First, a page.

Bulldozers knocked down three buildings in the village Dahmash, just 20 minutes from Tel Aviv, contrary to a High Court ruling.
By Rami Younis and Haggai Matar
Israeli bulldozers demolished three structures in the unrecognized Palestinian village Dahmash, near Lyd (Lod in Hebrew) on Wednesday morning. The demolition took place despite both a High Court decision that called for a mutual agreement and a demand by the Lod District Court that the State delay its demolition plans. The homes were uninhabited at the time of the demolition.
The demolition began at 4 a.m. and was accompanied by a large police force, which prevented residents from leaving their homes. When the demolition was over, Joint List members Ayman Odeh, Bassel Ghattas and Dov Khenin, as well as head of the northern branch of the Islamic Movement Sheikh Raed Salah, came to the village in a show of solidarity with the residents.
The unrecognized village Dahmash is under the jurisdiction of the Emek Lod Regional Council, a mere 20 minute drive from Tel Aviv. The village has been around since 1948, and its residents even have proof of ownership in the Israel Land Registry. However, the State does not recognize their claim to the land, and does not provide the village with the necessary infrastructure or even the most basic services, such as sewage, roads, electricity, garbage collection or a post office. Over the past few years, the residents have been struggling against repeated home demolitions by coming up with their own master plan in order to gain recognition for their rights to live on their land.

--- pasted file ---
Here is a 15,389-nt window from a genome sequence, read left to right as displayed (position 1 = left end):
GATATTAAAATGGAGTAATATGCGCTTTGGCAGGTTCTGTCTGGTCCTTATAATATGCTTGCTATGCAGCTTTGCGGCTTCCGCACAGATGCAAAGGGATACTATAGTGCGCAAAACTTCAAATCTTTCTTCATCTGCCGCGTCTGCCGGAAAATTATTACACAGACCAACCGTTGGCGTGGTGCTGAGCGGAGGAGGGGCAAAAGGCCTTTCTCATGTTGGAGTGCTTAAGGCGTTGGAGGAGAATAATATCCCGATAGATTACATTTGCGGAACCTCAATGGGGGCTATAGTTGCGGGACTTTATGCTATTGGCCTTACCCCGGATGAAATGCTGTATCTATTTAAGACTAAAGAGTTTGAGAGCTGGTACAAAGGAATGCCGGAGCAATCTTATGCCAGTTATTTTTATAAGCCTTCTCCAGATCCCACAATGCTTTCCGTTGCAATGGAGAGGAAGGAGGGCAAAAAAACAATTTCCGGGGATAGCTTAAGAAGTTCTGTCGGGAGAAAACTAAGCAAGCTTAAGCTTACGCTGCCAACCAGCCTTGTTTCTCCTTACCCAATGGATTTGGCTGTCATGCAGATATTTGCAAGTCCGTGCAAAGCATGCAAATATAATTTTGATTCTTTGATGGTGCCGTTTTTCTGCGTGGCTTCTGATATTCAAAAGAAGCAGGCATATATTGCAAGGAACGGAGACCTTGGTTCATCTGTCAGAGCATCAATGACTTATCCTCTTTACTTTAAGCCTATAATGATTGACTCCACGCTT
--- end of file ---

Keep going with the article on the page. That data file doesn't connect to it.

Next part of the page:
“Just yesterday [Tuesday] the Lod District Court responded to our request to prevent the demolition, and called on the State to respond to our request within 48 hours, but the judge did not clearly state that she demands an injunction during this time,” said Sufyan Asaf, a resident of the village and an owner of one of the homes that was destroyed. “The police did not respect the court’s request and came to demolish the buildings before the court could even discuss our appeal against the demolition orders. On Tuesday we spoke with a police officer who promised that nothing would happen.”
“It must be noted that the demolition was done contrary to the High Court’s recommendation,” added MK Dov Khenin. “Due to the complexity regarding Dahmash, the judges supported a process of mutual agreement, stating that it is preferable to refrain from taking aggressive, one-sided measures. If we add these demolitions to the systematic ones happening in the Negev, as well as the one in Kafr Kanna, we can see a new wave of home demolitions that goes beyond just a local story.
According to the police, “Israeli Police aids the authorities in maintaining order and security in carrying out demolition orders. In this case, the orders were given by the Interior Ministry, and thus all questions regarding the legality of the demolition must be directed to them. The police assistance provided to the Interior Ministry took place after it was made clear that there is no legal obstacle to the demolition.
“We do not know of a promise by the police to delay the implementation of the order. Moreover, the police informed the family’s attorney regarding the intention to carry out the demolition order on the particular date.”
Just last month, residents of Dahmash welcomed hundreds of Palestinians and Israelis for a solidarity festival featuring artists and entertainers from across the country.
Read this article in Hebrew on Local Call here.